Fight Night Round 4

Throws solid punches but still not quite a knockout

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Fight Night Round 4
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By  Jason Saundalkar Published  October 6, 2009

Ratings Breakdown

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Key Specs

Number of players: 1-2
Online play: Y
Price: $73

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Electronic Arts' Fight Night series has always been of interest to this reviewer so, as you can imagine, Fight Night Round 4 (FNR4) was an eagerly anticipated title. Was the wait worth it?

Overall, we'd have to say yes. Out of the box FNR4 features a new 'Total Punch Control system' that makes you to use the controller's right joystick to perform punches. Depending on whether you want to throw a jab, hook or an uppercut, you'll need to perform the appropriate action on the joystick. The system works on a number of levels in that it draws you into the action and also helps to stop the game from turning into a mindless button-bashing fest. That said using the joystick to perform punches hour after hour left our fingers quite sore and we're sure that prolonged play would lead to blisters.

Thankfully for gamers who prefer to use the older button-based controls (or for those who just want to enjoy a quick bash), a download pack that brings back button-based punch control is available. The only downside is you'll need to be connected to Xbox Live to get hold of this content.

Beyond the controls you can adjust how difficult Round 4 is to play by modifying the game's settings. Using this you can speed up the action, make boxers tougher and more, so depending on what you want, you can tweak the game until you are comfortable. On the default difficulty and standard settings the game calls for finesse and strategy because swinging blindly will see you losing round after round. The game is realistic here because rounds can quickly change favour depending on how you play. If you keep swinging - and missing - or your gloves just find the other boxer's defense, you'll find that you run out of stamina and swing less powerful punches.

The game features over 40 license boxers by default, so you're almost certain to find someone you like and want to play as. If not however, Fight Night Round 4 features a powerful creation tool that will let you create your very own boxer. It's using this tool that a number of real-life boxers have been created by fans of FNR4.

A number of game modes are available so you can enjoy the game playing against the clever AI or go head-to-head with friends locally or via Xbox Live. The game's new 'Legacy' mode provides reasonable enough entertainment though we could do without the pointless and rather annoying messages from your trainer. The menu system EA Sports has used for this mode is also somewhat clunky and only serves to keep you out of the ring for longer than we'd like.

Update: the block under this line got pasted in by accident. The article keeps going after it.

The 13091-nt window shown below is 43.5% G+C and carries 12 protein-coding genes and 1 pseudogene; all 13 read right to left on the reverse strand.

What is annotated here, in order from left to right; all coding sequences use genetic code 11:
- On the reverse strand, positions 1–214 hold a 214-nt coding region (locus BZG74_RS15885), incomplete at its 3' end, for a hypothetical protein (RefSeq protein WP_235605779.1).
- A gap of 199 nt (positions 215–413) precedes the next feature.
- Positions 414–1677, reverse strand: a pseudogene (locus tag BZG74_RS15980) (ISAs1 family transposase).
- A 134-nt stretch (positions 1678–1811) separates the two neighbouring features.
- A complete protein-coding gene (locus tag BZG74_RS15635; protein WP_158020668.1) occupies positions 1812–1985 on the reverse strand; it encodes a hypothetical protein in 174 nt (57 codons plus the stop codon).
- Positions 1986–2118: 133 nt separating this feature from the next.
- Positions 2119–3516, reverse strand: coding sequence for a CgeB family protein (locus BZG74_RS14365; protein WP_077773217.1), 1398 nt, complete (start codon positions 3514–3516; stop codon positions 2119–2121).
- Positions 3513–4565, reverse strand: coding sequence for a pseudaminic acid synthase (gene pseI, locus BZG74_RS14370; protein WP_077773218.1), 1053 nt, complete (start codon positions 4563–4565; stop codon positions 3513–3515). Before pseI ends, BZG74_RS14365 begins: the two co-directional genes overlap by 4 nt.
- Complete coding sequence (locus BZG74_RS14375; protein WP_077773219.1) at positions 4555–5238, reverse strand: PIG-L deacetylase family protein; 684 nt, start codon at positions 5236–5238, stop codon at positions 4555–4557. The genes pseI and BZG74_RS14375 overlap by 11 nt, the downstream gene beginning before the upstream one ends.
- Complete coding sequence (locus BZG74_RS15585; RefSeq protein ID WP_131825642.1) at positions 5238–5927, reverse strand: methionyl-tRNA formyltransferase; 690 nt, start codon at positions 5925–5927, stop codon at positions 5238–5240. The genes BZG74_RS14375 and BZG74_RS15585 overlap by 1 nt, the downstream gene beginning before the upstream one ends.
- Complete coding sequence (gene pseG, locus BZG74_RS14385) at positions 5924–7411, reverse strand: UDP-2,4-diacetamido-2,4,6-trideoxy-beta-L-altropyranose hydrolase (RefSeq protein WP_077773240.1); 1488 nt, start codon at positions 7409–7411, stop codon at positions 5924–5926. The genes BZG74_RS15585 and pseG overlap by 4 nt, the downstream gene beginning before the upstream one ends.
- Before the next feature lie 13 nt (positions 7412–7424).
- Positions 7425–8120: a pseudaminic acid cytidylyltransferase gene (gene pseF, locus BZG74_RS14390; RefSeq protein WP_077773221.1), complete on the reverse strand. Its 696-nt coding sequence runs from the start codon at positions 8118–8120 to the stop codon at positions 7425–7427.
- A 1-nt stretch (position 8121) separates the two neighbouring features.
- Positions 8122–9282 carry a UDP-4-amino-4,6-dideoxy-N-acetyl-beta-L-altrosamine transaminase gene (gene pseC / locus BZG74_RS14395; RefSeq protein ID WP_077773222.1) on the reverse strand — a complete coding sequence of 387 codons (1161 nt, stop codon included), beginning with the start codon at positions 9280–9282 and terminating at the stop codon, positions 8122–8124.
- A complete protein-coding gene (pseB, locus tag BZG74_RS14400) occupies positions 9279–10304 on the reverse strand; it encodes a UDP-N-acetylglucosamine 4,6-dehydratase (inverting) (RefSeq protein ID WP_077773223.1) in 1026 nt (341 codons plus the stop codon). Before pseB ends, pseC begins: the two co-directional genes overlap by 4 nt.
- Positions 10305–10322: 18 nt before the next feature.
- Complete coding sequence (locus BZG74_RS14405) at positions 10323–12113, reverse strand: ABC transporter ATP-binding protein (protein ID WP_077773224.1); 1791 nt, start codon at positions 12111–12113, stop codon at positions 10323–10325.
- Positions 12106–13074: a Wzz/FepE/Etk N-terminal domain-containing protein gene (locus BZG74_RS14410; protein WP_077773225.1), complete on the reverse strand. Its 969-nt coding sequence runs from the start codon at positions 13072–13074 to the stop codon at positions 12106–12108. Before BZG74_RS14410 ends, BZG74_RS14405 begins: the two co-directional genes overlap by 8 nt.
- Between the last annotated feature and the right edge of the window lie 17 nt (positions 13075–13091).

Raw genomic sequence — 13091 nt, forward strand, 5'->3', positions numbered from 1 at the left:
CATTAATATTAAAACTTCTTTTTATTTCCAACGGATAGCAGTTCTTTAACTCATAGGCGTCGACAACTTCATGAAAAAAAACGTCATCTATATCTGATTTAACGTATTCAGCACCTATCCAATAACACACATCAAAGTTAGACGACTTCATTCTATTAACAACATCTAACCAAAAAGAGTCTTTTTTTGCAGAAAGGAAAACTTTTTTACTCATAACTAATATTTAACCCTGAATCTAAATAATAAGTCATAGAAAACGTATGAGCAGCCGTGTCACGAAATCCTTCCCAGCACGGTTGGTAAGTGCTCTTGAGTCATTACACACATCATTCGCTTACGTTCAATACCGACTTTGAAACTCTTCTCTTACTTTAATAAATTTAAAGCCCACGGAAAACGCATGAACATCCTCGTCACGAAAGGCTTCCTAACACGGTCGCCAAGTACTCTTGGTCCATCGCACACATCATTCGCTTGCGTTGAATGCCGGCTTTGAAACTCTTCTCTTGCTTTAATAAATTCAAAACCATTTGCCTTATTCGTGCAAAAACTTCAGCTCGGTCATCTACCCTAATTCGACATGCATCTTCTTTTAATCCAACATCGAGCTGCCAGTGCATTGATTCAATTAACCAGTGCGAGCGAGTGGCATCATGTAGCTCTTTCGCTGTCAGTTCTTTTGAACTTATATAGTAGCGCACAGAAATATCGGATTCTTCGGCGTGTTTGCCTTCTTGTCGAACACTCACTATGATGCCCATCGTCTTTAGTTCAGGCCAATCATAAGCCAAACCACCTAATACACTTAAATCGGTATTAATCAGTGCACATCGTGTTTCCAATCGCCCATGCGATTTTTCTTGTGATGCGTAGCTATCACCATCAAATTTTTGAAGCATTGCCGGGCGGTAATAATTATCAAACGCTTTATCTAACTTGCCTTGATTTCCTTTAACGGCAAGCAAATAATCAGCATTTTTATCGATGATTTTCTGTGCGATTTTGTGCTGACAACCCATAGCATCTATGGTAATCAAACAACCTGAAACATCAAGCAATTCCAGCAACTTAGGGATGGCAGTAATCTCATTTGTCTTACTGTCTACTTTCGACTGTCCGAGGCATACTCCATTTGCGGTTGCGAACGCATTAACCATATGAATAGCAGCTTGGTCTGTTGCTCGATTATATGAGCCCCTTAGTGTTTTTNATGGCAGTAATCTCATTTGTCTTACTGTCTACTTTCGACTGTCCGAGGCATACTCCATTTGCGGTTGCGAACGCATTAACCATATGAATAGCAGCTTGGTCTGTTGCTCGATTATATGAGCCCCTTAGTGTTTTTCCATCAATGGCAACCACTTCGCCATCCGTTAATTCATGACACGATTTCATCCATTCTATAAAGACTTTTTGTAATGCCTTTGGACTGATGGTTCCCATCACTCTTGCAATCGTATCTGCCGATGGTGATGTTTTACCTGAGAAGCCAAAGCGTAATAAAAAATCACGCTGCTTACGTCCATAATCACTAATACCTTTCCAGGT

One area where FNR4 really stutters is with its boxer training. You're allowed to hit the gym in between fights and the maximum number of training sessions you can fit in, before you fight again, is three. However to be able to train thrice before your next fight, you'll have to schedule the fight six months away from your last one. Unfortunately in the career mode your boxer ages, so you can't really afford to fight only twice in the year just because you want to train heavily between fights.

Beyond the time issue the six new training mini games are also quite frustrating. They are quite difficult to master and while this makes the game challenging, even when you do score well you'll find that the benefits are minor.

Like its predecessor you can choose to simulate the training but this automatically caps your improvement to 50% of the maximum potential gain. Ultimately the training seems almost useless given that your fighter has no less than 12 attributes, each of which ranges from a low of 1 to a maximum of 100. While not being able to train your fighter to become an absolute powerhouse won't slow you down initially, you'll find rounds difficult when you come up against fighters that have far higher stats than you. Having said that, winning isn't impossible though it will definitely be challenging.

On the graphics front Fight Night Round 4 is flawless. The game's graphics engine churns out the frames smoothly so the action is fluid and, with the clever AI, quite intense. Character animation has improved over its predecessor so movements and actions seem very lifelike. Unfortunately the game's audio component isn't as strong. While we couldn't fault the game's numerous music tracks - which seemed to just fit the game - the audio commentary became repetitive quite quickly. On one occasion a commentator actually used the same dialogue in four back-to-back matches with four different opponents. Considering that we found the commentary in EA Sports' Fifa 09 top-notch, we don't see why Fight Night Round 4 falls down in this regard.

For: Regardless of whether you are a hardcore, experienced gamer or a casual, occasional player, FNR4 has something for you. It can be a mindless button mashing fest or it can be a highly technical, strategic title that rewards finesse.


Despite its few annoying gameplay quirks, there's more than enough substance to keep you coming back to FNR4 again and again. A noticeable improvement over its predecessor.

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